Bringin’ it all back home: Asheville Grown ramps up for 2016 Go Local campaign

SLOW & STEADY: Local business alliance group Asheville Grown is ramping up for its 2016 Go Local campaign with a new card design and set of discounts from locally-owned businesses across the city. Image courtesy of Asheville Grown.

To quote the legendary Robert Zimmerman, “the times they are a-changin'” in Asheville. As new hotels and construction sites pop up across across the city seemingly every week and nationally-branded chains vie for retail space downtown, the local small business alliance known as Asheville Grown is reminding the Asheville community of the importance of keeping small, locally-owned businesses at the center of the city’s economic development plans.

To this end, the organization has announced a new card design for its 2016 Go Local campaign and is soliciting businesses and community members to sign on and help support its cause.

“Asheville Grown, in partnership with 450 local businesses, helped raise over $10,000 this year for our public schools and area nonprofits through the 2015 Go Local Card,” the organization announced in a press release earlier this week. “We’re determined to make 2016 the best year yet.”

The 2016 Go Local card, designed by Sound Mind Creative‘s Jenny Greer Fares, uses the familiar fable of the tortoise and the hare as a symbolic representation of “ingenuity and determination [to] overcome the stronger, overconfident opponent,” according to Asheville Grown. “By acting steadily through smart growth, together we can bring about thoughtful change at a local level.”

The organization has offered a variety of thoughts and ideas on how to facilitate responsible, locally-driven economic growth in downtown Asheville and throughout the city on its website. And as Asheville continues to grow, supporting locally-owned businesses becomes ever more important, according to Franzi Charen, founder of Asheville Grown.

“[Go Local] advocates for the one thing most precious to our local economy: local businesses,” she says. “As corporations come into a city and buy downtown property, we know what other communities have experienced as a result of that — they’ve lost their community culture, they’ve lost so many businesses.”

GO INDIE: “We wanted the money to stay local, and this was a grassroots way to do it,” says Franzi Charen of the Asheville Grown Alliance and its Go Local program.
IT TAKES A VILLAGE: Asheville Gorwn founder Franzi Charen says that her organization wants to “try to give visibility to locally-owned, independent businesses in Asheville through the campaign throughout the year” and support local public schools in the process. Since its beginnings in 2012, the Go Local program has raised over $50,000 for Asheville public schools. Photo by Carrie Eidson.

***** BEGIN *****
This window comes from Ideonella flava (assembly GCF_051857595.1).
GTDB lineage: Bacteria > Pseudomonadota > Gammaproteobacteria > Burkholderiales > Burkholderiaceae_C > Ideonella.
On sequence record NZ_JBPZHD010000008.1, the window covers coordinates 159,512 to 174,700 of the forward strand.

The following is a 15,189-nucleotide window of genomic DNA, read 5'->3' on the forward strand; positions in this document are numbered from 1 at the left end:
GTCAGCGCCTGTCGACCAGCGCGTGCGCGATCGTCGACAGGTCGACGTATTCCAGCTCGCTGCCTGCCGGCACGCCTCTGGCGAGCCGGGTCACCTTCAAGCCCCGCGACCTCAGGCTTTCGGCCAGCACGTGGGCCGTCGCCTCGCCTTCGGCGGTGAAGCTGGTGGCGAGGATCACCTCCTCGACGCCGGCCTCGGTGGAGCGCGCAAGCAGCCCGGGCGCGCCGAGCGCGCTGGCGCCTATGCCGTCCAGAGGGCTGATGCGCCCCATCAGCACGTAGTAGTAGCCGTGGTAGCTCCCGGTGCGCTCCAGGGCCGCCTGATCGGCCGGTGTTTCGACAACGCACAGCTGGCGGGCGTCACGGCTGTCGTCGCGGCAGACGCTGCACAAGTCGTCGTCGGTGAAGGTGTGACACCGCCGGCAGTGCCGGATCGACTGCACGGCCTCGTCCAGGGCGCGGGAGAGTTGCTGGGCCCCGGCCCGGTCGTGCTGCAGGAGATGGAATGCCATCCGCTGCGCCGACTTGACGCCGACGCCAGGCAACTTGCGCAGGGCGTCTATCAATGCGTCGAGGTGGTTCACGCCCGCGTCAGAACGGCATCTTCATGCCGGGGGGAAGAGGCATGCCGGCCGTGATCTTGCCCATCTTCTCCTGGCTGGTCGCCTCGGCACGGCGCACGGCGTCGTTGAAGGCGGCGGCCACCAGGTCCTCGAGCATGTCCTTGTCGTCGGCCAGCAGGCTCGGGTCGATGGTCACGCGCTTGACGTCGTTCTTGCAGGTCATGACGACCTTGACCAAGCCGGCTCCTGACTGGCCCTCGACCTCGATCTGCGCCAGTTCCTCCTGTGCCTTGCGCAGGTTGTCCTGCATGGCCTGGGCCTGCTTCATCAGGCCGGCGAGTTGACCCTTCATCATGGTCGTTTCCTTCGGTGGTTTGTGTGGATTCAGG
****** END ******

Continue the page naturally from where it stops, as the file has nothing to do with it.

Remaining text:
In addition, Charen notes that local businesses are primarily responsible for creating job opportunities in secondary industries, such as accounting, services, bookkeeping and graphic design. “The chains and corporations centralize all of those jobs — Starbucks isn’t going to be hiring a local bookkeeper or accountant or lawyer,” she adds. ” When an economy loses its secondary jobs, that’s crushing to a community.”

Charen and Asheville Grown are calling on more locally-owned, independent businesses to support its movement by signing on to participate in 2016’s Go Local campaign by November 1, 2015. “Membership is free; all we ask is that you create an offer exclusive for Go Local Card holders.” Businesses can register online at

All participating businesses will be listed in the official 2016 Go Local Guide. Over 40,000 copies of the guide will be printed and distributed by Mountain Xpress in early December.

“For so long, the playing field has not been level: The cities, counties and state are giving millions of dollars in subsidies to corporations, while locally-owned businesses get hardly anything,” says Charen. “We want to champion the local businesses and represent our community through this campaign.”

Residents wishing to support the Go Local program can purchase a 2016 Go Local Card online beginning in November at Cards will also be available for purchase at over 20 participating public schools and businesses around the Asheville area. The price is $16 per card, with $8 of each purchase going towards supporting public schools in the area.

The 2016 Go Local Card is valid from December 1, 2015 until December 31, 2016 and qualifies cardholders for discounts and rewards at hundreds of businesses in and around Asheville. For examples of discount offers from last year and which businesses participated in the 2015 Go Local program, check out the online directory at

“The Go Local Card links your businesses to the people who care, the people who are the locals, who want to support our community,” Charen notes. “It’s something that people can get excited about and celebrate.”


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About Max Hunt
Max Hunt grew up in South (New) Jersey and graduated from Warren Wilson College in 2011. History nerd; art geek; connoisseur of swimming holes, hot peppers, and plaid clothing. Follow me @J_MaxHunt

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